Black News and Black Views with a Whole Lotta Attitude
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Black News and Black Views with a Whole Lotta Attitude

The Rise of Lonely, Single Men... Really?

A controversial Psychology Today piece says women have the advantage when it comes to dating apps. But the Black women I've talked to beg to differ.

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In a recent Psychology Today feature entitled “The Rise of Lonely, Single Men,” Greg Matos PsyD writes about a trend that shows a growing number of men are checking the long-term single box.

Dr. Matos cites that although dating apps are a popular way to meet people these days, over sixty percent of app users are men, making it difficult for heterosexual men to find a good match. He adds that the overabundance of available men on dating platforms allows women to be even more selective. And as a result, the unlucky dudes who don’t find partners have fewer opportunities to date and can often find themselves standing alone in the long run.

Matos writes, “I hear recurring dating themes from women between the ages of 25 and 45: They prefer men who are emotionally available, who are good communicators, and who share their values.” I mean, is anything wrong with that? In fact, I would argue that when it comes to long-term relationships, emotional unavailability should be a deal-breaker.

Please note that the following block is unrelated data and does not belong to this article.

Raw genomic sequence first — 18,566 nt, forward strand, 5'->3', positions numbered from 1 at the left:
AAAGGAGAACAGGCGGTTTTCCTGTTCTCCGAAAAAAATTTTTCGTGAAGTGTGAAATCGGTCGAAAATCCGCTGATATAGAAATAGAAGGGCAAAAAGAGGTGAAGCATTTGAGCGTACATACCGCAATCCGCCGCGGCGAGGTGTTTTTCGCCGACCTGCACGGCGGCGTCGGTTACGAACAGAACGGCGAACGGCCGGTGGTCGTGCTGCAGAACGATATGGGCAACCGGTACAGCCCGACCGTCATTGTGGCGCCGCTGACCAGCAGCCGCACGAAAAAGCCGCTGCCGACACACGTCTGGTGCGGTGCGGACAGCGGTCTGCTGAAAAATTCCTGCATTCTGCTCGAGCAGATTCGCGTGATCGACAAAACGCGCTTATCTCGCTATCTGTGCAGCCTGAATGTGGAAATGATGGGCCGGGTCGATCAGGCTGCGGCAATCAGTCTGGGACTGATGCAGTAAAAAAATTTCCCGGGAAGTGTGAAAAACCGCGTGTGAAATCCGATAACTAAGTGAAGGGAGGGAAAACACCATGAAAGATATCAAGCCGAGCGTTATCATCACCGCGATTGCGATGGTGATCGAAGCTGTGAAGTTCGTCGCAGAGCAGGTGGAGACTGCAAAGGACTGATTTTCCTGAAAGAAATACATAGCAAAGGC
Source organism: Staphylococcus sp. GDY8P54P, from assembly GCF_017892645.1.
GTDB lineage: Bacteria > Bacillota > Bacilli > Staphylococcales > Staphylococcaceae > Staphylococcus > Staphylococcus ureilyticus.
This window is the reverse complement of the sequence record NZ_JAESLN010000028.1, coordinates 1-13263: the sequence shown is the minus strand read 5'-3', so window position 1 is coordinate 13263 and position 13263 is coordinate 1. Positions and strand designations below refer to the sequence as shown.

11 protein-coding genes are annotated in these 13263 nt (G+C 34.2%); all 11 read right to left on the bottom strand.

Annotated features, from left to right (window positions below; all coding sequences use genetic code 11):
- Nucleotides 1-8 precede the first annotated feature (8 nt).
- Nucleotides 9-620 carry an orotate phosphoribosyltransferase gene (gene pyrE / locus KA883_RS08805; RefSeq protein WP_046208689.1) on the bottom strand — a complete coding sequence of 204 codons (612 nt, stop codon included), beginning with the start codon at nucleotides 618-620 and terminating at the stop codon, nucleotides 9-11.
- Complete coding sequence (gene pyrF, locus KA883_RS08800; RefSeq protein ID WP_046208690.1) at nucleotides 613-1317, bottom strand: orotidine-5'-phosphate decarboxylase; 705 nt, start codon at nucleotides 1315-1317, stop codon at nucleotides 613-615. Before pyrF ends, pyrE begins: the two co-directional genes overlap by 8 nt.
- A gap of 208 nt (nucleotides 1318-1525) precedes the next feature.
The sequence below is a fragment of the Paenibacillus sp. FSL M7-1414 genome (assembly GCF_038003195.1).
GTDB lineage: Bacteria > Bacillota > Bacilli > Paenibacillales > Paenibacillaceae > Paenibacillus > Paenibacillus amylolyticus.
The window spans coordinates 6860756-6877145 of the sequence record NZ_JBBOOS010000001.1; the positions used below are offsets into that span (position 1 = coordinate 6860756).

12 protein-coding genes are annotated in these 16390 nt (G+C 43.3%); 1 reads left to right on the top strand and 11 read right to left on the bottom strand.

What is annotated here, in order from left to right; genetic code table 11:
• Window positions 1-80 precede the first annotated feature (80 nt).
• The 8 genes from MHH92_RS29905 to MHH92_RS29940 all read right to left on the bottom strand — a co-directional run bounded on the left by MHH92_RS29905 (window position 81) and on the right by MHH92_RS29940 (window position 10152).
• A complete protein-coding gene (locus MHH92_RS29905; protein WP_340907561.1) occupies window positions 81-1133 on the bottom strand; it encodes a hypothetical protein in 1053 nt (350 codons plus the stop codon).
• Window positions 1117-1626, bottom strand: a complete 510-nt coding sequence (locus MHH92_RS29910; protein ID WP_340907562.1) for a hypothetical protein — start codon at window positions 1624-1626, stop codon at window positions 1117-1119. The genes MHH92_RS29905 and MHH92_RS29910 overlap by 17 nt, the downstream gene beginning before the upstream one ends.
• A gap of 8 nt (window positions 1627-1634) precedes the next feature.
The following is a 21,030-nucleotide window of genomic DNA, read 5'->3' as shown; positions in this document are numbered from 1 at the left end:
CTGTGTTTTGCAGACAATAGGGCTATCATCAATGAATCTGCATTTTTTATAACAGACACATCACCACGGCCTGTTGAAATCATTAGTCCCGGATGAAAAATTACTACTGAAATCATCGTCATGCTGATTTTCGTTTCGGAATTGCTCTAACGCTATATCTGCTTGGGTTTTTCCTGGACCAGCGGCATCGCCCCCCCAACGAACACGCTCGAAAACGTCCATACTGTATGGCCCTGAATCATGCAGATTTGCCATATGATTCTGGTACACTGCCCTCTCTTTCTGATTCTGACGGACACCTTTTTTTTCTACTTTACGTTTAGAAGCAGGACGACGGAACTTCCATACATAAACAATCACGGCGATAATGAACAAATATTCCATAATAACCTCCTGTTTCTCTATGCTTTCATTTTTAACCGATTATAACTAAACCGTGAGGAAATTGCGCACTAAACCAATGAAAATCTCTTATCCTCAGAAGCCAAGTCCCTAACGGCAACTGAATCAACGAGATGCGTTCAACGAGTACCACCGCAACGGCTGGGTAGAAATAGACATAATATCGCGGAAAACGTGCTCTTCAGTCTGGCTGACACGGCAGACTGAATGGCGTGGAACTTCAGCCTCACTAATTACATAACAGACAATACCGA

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Here at The Root, we’re always trying to deliver the stories that matter to Black people. And I’ve gotta be honest with you, I don’t know if we’re speaking the same language here. Dr. Matos is correct in saying that women want to date men who are good communicators and emotionally available. But I don’t know if I can agree that they always have an overabundance of available options.

Too often, the Black women in my sister circles say the men they meet are single because they want to be. And for many of these women who have dreams of marriage and children, finding a compatible partner is no easy feat. They are working against a biological clock that does not stop and swimming in a pool of men who aren’t facing the same timeline. When the conversation turns from what movie to see or where to have dinner to long-term goals of marriage and family, my girls often find themselves ghosted by guys who are scared off.

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And while I by no means think that my informal research can be used to make a generalization of Black men as a whole, I can’t help but feel for so many of my sisters who just can’t seem to find a partner who isn’t scared off by talk of settling down. In his piece, Dr. Matos does challenge men to seek individual therapy for help in the the areas they are lacking in order to make themselves emotionally ready for a long-term commitment.

“Men have a key role in this transformation, but only if they go all-in. It’s going to take that kind of commitment to themselves, to their mental health, and to the kind of love they want to generate in the world,” he said. The question is, will they listen?